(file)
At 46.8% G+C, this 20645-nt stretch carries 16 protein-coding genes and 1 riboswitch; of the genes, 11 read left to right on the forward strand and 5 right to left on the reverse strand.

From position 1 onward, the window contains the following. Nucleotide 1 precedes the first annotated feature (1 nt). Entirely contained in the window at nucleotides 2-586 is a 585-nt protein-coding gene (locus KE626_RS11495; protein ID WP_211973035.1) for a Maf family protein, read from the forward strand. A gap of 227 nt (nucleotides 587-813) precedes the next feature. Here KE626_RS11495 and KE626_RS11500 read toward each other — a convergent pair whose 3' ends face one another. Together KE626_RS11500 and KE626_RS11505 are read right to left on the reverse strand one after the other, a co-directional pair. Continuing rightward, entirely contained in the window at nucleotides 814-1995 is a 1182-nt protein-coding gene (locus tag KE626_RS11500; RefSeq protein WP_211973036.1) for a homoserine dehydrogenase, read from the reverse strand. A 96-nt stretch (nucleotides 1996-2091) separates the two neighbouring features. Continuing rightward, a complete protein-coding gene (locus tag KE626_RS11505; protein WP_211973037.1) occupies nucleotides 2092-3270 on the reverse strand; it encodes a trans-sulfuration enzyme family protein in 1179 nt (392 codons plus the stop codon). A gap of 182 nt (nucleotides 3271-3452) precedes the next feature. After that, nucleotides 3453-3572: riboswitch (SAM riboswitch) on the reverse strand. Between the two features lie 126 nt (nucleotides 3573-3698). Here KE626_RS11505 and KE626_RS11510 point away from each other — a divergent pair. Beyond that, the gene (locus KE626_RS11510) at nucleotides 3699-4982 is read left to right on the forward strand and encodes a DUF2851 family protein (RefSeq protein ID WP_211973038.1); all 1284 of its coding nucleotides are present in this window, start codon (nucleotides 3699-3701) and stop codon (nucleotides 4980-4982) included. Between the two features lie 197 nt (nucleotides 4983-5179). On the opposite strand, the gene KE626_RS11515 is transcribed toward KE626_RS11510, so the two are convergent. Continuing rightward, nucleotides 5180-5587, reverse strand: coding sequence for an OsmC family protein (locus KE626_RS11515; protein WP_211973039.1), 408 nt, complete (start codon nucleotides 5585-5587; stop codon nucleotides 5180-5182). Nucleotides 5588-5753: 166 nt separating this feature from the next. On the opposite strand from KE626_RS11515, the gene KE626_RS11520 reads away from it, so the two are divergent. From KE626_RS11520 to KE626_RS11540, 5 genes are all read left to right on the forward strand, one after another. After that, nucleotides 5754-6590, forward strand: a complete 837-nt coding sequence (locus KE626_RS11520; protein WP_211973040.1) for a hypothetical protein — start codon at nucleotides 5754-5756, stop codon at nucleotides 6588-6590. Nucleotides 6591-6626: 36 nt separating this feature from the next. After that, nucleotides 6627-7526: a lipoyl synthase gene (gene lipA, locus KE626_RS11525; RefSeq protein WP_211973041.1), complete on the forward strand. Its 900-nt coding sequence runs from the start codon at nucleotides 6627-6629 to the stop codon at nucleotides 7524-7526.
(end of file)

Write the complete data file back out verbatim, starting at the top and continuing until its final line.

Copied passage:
At 46.8% G+C, this 20645-nt stretch carries 16 protein-coding genes and 1 riboswitch; of the genes, 11 read left to right on the forward strand and 5 right to left on the reverse strand.

From position 1 onward, the window contains the following. Nucleotide 1 precedes the first annotated feature (1 nt). Entirely contained in the window at nucleotides 2-586 is a 585-nt protein-coding gene (locus KE626_RS11495; protein ID WP_211973035.1) for a Maf family protein, read from the forward strand. A gap of 227 nt (nucleotides 587-813) precedes the next feature. Here KE626_RS11495 and KE626_RS11500 read toward each other — a convergent pair whose 3' ends face one another. Together KE626_RS11500 and KE626_RS11505 are read right to left on the reverse strand one after the other, a co-directional pair. Continuing rightward, entirely contained in the window at nucleotides 814-1995 is a 1182-nt protein-coding gene (locus tag KE626_RS11500; RefSeq protein WP_211973036.1) for a homoserine dehydrogenase, read from the reverse strand. A 96-nt stretch (nucleotides 1996-2091) separates the two neighbouring features. Continuing rightward, a complete protein-coding gene (locus tag KE626_RS11505; protein WP_211973037.1) occupies nucleotides 2092-3270 on the reverse strand; it encodes a trans-sulfuration enzyme family protein in 1179 nt (392 codons plus the stop codon). A gap of 182 nt (nucleotides 3271-3452) precedes the next feature. After that, nucleotides 3453-3572: riboswitch (SAM riboswitch) on the reverse strand. Between the two features lie 126 nt (nucleotides 3573-3698). Here KE626_RS11505 and KE626_RS11510 point away from each other — a divergent pair. Beyond that, the gene (locus KE626_RS11510) at nucleotides 3699-4982 is read left to right on the forward strand and encodes a DUF2851 family protein (RefSeq protein ID WP_211973038.1); all 1284 of its coding nucleotides are present in this window, start codon (nucleotides 3699-3701) and stop codon (nucleotides 4980-4982) included. Between the two features lie 197 nt (nucleotides 4983-5179). On the opposite strand, the gene KE626_RS11515 is transcribed toward KE626_RS11510, so the two are convergent. Continuing rightward, nucleotides 5180-5587, reverse strand: coding sequence for an OsmC family protein (locus KE626_RS11515; protein WP_211973039.1), 408 nt, complete (start codon nucleotides 5585-5587; stop codon nucleotides 5180-5182). Nucleotides 5588-5753: 166 nt separating this feature from the next. On the opposite strand from KE626_RS11515, the gene KE626_RS11520 reads away from it, so the two are divergent. From KE626_RS11520 to KE626_RS11540, 5 genes are all read left to right on the forward strand, one after another. After that, nucleotides 5754-6590, forward strand: a complete 837-nt coding sequence (locus KE626_RS11520; protein WP_211973040.1) for a hypothetical protein — start codon at nucleotides 5754-5756, stop codon at nucleotides 6588-6590. Nucleotides 6591-6626: 36 nt separating this feature from the next. After that, nucleotides 6627-7526: a lipoyl synthase gene (gene lipA, locus KE626_RS11525; RefSeq protein WP_211973041.1), complete on the forward strand. Its 900-nt coding sequence runs from the start codon at nucleotides 6627-6629 to the stop codon at nucleotides 7524-7526.